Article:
Like his pops, Scott Eastwood is a man of few words. He looks like him, too, or like he did at that age (which is 30). It really is surreal having the son of Clint Eastwood in front of you. Unlike his father, the actor’s eyes are a sharp blue, and his hair’s blonde. But it’s still like his old man time-traveled to this interview room straight from his “Rawhide” days. They have the same chiseled jaw, that same mix of old-fashioned macho manliness and laid-back charm. (Here’s a decent side-by-side.) And like his dad, he’s intimidating and welcoming at the same time. You want to impress him, even if you don’t.
Also surreal: Talking to Scott Eastwood about a film made by someone whose politics are far from his father’s. Eastwood — who is becoming a “next big thing” in Hollywood, thanks to roles in roles in the Nicholas Sparks movie “The Longest Ride,” with “Fast 8” coming next year — has a small but key role in Oliver Stone’s “Snowden,” the firebrand’s contribution to the debate over the still-exiled whistleblower.
True, both Stone and the elder Eastwood voted for Reagan in 1980. (Yes, Oliver Stone once voted for Reagan.) But Stone eventually veered to the left, while Clint, in an instantly infamous Esquire interview, said he was “a little bit of everything,” before wearily saying he may vote for Trump, if only because he’s no fan of Hillary.
Does the younger Eastwood stray far from the tree? Whatever the answer is, he’s not as forthcoming about his beliefs as Clint. When asked how he feels about Snowden, especially after making a film that more or less portrays him as a patriot and American hero, he’s cryptic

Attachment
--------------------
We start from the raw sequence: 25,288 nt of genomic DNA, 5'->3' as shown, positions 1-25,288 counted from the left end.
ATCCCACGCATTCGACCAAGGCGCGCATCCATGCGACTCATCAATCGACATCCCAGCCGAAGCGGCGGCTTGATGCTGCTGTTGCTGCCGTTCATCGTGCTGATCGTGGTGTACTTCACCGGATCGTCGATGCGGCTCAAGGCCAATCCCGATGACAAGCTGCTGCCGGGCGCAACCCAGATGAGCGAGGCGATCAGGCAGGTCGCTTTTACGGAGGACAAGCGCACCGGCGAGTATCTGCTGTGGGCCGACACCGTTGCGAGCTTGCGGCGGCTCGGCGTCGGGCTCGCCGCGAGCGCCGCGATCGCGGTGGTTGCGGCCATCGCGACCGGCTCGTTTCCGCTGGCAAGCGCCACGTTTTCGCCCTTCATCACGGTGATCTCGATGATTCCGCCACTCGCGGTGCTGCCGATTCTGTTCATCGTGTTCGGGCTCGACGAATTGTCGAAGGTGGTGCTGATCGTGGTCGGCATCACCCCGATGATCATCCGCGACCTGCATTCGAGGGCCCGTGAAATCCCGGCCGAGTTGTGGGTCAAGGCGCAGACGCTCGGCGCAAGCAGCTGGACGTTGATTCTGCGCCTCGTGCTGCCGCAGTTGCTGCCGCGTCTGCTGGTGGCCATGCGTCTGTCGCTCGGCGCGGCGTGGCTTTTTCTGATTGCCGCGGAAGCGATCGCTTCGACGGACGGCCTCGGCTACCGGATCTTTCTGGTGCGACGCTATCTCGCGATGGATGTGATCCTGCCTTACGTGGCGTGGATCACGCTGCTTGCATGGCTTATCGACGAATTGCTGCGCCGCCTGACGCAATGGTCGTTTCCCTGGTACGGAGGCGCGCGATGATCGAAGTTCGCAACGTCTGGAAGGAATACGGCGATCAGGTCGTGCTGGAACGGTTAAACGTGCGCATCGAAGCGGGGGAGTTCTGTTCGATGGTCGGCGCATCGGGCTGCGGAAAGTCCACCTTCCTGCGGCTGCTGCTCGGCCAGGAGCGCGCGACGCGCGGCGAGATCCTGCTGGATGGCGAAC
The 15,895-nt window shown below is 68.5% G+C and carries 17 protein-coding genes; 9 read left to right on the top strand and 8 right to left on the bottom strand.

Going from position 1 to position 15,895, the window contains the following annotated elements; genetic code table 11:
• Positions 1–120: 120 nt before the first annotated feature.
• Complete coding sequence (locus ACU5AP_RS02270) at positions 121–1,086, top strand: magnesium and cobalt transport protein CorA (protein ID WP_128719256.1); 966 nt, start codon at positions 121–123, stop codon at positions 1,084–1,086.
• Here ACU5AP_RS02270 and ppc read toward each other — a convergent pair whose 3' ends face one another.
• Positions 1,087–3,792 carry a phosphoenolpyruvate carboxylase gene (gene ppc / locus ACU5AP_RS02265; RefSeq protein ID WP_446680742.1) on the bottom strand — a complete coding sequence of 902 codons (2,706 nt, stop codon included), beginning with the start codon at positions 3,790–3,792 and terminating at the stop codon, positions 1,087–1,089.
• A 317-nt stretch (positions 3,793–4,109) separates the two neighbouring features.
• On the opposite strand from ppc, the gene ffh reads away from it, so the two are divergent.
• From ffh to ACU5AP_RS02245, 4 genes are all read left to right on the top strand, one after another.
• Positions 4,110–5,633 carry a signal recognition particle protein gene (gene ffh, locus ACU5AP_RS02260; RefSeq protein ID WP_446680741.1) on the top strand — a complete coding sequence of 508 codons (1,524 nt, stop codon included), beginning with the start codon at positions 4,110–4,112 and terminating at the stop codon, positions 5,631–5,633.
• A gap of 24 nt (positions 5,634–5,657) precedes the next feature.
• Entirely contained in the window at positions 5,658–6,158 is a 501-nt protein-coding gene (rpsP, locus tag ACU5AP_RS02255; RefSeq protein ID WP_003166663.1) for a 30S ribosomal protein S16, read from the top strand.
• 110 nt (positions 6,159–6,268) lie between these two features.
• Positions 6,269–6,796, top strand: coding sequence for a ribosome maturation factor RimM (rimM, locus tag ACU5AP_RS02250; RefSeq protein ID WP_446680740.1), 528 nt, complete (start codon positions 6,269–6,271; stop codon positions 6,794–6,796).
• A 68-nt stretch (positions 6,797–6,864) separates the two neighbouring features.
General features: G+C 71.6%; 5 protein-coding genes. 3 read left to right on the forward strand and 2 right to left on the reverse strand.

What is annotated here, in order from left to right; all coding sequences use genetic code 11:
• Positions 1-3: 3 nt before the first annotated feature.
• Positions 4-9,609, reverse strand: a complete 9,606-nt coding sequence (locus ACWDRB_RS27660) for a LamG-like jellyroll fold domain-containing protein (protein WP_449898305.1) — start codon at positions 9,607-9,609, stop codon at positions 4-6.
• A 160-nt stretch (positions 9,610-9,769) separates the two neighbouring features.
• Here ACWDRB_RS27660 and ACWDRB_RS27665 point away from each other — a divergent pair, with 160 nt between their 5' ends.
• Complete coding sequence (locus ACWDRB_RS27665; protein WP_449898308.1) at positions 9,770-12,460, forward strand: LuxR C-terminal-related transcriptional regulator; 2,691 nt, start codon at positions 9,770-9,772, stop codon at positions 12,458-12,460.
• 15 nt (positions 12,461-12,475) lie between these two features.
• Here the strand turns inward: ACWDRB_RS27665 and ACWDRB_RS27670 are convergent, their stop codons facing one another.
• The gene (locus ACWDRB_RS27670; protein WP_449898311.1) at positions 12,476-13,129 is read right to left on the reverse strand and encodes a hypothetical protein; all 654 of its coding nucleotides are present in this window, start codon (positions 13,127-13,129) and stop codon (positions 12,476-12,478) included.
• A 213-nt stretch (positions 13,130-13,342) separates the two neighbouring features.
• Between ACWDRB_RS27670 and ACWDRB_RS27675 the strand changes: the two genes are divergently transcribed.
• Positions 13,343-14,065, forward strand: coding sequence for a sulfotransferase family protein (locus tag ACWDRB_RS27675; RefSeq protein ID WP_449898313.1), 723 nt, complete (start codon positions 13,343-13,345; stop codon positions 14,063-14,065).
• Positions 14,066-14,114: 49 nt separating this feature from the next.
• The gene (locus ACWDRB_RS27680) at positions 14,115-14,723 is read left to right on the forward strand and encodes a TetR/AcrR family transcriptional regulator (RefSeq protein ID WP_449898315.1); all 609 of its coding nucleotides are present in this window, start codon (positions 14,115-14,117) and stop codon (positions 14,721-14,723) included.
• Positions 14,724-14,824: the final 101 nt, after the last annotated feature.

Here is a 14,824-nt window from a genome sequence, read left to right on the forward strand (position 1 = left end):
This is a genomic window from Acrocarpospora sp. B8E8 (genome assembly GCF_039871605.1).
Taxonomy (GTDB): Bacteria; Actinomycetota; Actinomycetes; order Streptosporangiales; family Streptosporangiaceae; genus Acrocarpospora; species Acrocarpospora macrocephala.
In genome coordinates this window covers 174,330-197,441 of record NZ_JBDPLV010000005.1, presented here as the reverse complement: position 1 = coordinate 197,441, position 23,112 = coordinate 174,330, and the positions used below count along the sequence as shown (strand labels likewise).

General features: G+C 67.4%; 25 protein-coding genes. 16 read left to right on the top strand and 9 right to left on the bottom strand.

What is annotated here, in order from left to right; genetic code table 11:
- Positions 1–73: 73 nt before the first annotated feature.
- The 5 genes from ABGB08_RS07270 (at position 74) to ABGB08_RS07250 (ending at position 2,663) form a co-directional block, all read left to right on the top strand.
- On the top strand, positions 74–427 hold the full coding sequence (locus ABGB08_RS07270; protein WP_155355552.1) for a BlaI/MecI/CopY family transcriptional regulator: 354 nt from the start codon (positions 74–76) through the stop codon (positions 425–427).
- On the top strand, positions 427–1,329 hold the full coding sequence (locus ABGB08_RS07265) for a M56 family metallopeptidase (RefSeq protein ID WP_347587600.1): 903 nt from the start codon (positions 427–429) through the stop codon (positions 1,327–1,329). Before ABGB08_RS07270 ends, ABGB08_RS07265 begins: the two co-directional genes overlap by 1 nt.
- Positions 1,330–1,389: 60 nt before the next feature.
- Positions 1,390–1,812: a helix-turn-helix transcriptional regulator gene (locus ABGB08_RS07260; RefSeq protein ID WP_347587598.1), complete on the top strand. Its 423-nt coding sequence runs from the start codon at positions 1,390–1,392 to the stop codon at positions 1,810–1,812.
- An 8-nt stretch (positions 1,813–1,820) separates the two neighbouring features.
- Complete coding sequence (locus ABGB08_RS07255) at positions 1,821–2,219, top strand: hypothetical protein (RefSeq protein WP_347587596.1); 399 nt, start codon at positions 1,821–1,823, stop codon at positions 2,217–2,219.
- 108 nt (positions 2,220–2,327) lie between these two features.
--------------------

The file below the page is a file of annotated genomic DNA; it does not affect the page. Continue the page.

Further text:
“It doesn’t really matter,” Scott Eastwood replies with a cool shrug. “My opinion isn’t really worth that much.”
He does admit he finds the film to not be a mere valentine to Edward Snowden. “I think the film gives you a chance to draw your own conclusions,” he says. “It shows the emotional journey of what he went through, lays out the facts, then lets you decide.
“It doesn’t ram it down your throat, which I’m very happy about,” he adds.
Scott Eastwood plays “Trevor,” one of the no doubt many pro-spying types Snowden met while working at the NSA. The intelligence officer sees nothing wrong with warrantless (and often horrifying) surveillance. In one party scene, he’s given the chance to speak his mind, and proves unable to understand when our protagonist, played by Joseph Gordon-Levitt, suggests that they’re too in the thick of it to realize what they do is bad. But Eastwood doesn’t think this scene makes Trevor look oblivious or evil.
“You get to see his point of view,” he points out, suggesting the movie is far more ambiguous than it looks.
Whatever he believes, it’s clear Scott Eastwood sees himself as just an actor doing his job.
“It’s a director’s vision,” he says. “I come in and I play a role.” He even respects Stone. “He’s definitely an artist. He’s old school. He knows what he wants; he’ll tell you if you’re not doing it — which I like. I like guys like that.”
They didn’t argue about Snowden, though. “We never over-intellectualized it. Sometimes people over-intellectualize about stuff,” Eastwood says. “Instead we talked about who the character was. Then you show up on set, ready to rock ’n’ roll.”